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Court dismisses ex-police chief’s discrimination claims

Where the former Charlottesville police chief failed to plead facts plausibly suggesting that her termination was because of her race, color or gender, and failed to plead facts plausibly suggesting she was subjected to a hostile work environment because of her race, color or gender, the federal and state employment claims were dismissed.


Rashall M. Brackney-Wheelock Ph.D., was hired as the Charlottesville police chief in 2018. She argues that her 2021 termination was a result of race, color and gender discrimination; resulted from tortious interference with her employment contract and a business conspiracy and involved violations of Virginia’s whistleblower statute, Human Rights Act and constituted defamation. Defendants’ have filed motions to dismiss.

Michael Wells

Plaintiff sues Wells for tortious interference with employment contract and business conspiracy. Plaintiff argues Wells acted as the city’s agent, so the city is liable for his actions based on respondeat superior. But plaintiff has not pled any allegations of fact that, taken as true, would establish that Wells was an employee or agent of the city.

City employees

Plaintiff asserts that multiple city employees tortiously interfered with her employment contract. This claim is dismissed because they, as the city’s employees, cannot interfere with the city’s contract with plaintiff. Plaintiff alleges no facts in support of her legal conclusion that the listed defendants were not acting as agents at all times relevant to her tortious interference with a contract claim. Additionally, plaintiff has not alleged any facts that these defendants employed improper methods to interfere with the contract.

Business conspiracy

Plaintiff asserts that certain individual defendants engaged in a statutory business conspiracy to harm her reputation. However, she never alleges business-related damages as Virginia law requires. The damages alleged relate only to plaintiff’s personal and employment interests, which are outside the domain of a statutory conspiracy claim. Even if the claim was within the statute’s domain, moreover, the intracorporate immunity doctrine would also bar plaintiff’s claim.


Plaintiff asserts a defamation claim against three individual defendants. But the claim fails as to all of them because she does not allege facts showing they acted with actual malice.

Hostile work environment

Plaintiff claims that the city created a hostile work environment, which was discriminatory based on race, color and gender. But there are no factual allegations that the behavior was directed at plaintiff or based on her race, color or gender. It appears the officers created and exchanged the videos and texts among themselves, and then plaintiff conclusorily asserts that she was ridiculed and berated because of how she handled taking disciplinary action against those involved. As such, plaintiff does not meet the high bar for establishing a hostile work environment under Title VII.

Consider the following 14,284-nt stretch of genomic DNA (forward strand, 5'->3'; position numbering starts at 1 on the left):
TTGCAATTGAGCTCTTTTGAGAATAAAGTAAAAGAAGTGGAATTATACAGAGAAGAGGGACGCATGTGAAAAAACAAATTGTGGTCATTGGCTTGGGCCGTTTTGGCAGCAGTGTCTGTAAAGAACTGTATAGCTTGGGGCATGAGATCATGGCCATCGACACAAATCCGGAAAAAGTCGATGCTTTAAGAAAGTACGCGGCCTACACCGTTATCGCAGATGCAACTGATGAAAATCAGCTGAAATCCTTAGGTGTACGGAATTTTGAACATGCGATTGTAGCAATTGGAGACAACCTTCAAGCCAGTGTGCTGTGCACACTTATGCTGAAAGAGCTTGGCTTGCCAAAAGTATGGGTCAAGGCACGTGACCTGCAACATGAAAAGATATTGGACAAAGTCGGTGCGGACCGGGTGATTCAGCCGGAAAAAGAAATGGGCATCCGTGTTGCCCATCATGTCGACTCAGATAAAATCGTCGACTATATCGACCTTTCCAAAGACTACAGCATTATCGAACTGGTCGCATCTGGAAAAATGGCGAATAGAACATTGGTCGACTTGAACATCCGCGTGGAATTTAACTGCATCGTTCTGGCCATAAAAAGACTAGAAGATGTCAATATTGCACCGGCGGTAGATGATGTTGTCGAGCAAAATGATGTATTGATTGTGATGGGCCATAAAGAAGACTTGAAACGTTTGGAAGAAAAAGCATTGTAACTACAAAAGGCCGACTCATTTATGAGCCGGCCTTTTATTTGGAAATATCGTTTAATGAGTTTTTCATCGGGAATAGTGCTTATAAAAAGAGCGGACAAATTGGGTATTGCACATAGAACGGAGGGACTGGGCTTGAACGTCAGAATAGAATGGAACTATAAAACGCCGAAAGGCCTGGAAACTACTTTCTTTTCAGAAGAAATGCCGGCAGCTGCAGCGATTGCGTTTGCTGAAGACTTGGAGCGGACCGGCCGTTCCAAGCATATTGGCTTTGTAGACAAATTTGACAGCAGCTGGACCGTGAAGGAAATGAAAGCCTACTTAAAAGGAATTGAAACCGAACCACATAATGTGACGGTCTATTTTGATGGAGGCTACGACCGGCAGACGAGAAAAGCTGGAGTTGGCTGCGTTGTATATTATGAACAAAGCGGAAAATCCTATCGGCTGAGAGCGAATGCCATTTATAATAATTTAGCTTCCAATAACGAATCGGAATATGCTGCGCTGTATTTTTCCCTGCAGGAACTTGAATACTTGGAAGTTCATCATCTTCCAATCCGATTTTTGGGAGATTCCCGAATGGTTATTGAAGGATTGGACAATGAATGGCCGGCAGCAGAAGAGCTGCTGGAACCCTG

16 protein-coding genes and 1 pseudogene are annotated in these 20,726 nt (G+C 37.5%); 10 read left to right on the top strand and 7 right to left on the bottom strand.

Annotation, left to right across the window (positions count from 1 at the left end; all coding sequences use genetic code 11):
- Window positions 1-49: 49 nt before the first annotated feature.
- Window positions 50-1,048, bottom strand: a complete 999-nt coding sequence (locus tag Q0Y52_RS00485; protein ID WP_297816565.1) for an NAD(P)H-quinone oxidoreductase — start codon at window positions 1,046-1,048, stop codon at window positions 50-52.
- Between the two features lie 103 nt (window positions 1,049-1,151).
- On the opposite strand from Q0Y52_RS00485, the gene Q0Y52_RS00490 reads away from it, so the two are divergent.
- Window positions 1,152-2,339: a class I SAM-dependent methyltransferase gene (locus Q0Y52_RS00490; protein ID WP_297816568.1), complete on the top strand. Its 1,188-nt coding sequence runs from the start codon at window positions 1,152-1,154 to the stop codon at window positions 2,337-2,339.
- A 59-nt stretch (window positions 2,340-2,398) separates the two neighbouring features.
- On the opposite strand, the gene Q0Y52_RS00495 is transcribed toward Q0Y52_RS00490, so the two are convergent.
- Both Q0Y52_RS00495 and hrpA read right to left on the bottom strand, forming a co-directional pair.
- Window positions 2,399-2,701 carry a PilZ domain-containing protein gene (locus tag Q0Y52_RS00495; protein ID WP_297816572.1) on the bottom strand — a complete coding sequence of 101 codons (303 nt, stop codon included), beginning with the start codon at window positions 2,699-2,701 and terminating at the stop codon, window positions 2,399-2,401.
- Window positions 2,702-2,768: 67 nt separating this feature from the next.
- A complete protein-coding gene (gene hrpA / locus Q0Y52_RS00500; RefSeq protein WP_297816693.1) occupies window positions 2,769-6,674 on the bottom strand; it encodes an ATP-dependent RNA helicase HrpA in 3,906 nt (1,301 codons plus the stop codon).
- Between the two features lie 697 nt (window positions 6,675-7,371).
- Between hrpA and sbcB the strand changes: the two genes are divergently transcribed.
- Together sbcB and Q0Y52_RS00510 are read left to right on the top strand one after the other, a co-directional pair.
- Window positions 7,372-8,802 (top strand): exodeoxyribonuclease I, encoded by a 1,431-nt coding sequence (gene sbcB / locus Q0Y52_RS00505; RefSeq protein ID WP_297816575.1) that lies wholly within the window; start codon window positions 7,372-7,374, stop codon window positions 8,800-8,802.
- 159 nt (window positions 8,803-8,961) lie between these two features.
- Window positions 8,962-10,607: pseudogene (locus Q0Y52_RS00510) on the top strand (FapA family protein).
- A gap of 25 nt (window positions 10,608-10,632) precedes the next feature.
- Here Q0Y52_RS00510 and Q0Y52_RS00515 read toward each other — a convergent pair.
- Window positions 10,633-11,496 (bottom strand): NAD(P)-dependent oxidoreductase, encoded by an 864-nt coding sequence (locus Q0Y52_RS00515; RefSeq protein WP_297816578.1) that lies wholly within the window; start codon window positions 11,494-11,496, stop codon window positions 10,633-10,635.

And the other conduct that plaintiff alleges, i.e., statements from various defendants, occurred after plaintiff was notified of her termination and placed on paid administrative leave. As precedent in this district has previously noted, “‘post- termination harassment’ does ‘not constitute evidence of a hostile work environment.’”

Finally, because there is no allegation that the city knew or should have known about the conduct before June 3, 2021, and no allegation that the city opposed plaintiff’s decision to investigate and discipline the involved officers, any purported hostile work environment is not imputable to the city.


Plaintiff also claims that the city, in terminating her, discriminated against her based on race, sex and color, in violation of Title VII. But, as a matter of law, the alleged comparators were not similarly situated to plaintiff or treated differently than plaintiff with respect to termination.

Plaintiff premises her Virginia Human Rights Act, or VHRA, claim on the same conduct as discussed for her Title VII claims. The city argues, and this court agrees, that the VHRA claim suffers from the same defects as her Title VII claim.


Plaintiff also asserts that the city terminated her employment in retaliation for engaging in protected activity. But Title VII does not protect participation in an employer’s internal investigation not associated with a formal EEOC charge. And plaintiff does not allege conduct opposing behavior prohibited by Title VII.

If the court were to find that plaintiff engaged in protected activity, plaintiff would still need to plead facts that, taken as true, would establish that her termination was casually connected to her investigation and discipline of officers. The court has already addressed that the city supported plaintiff’s decision to discipline the officers, thus undermining any argument for a causal connection.


The behaviors in the videos that prompted plaintiff’s investigation do not fit within the definition of “abuse” or “wrongdoing” under the statute. And because plaintiff was not requested to participate in an investigation or inquiry, she does not fall within the statute’s retaliation provision.

Defendants’ motions to dismiss granted.

Brackney-Wheelock v. City of Charlottesville, Case No. 3:22-cv-00035, Jan. 20, 2023. WDVA at Charlottesville (Moon). VLW 023-3-026. 39 pp.

VLW 023-3-026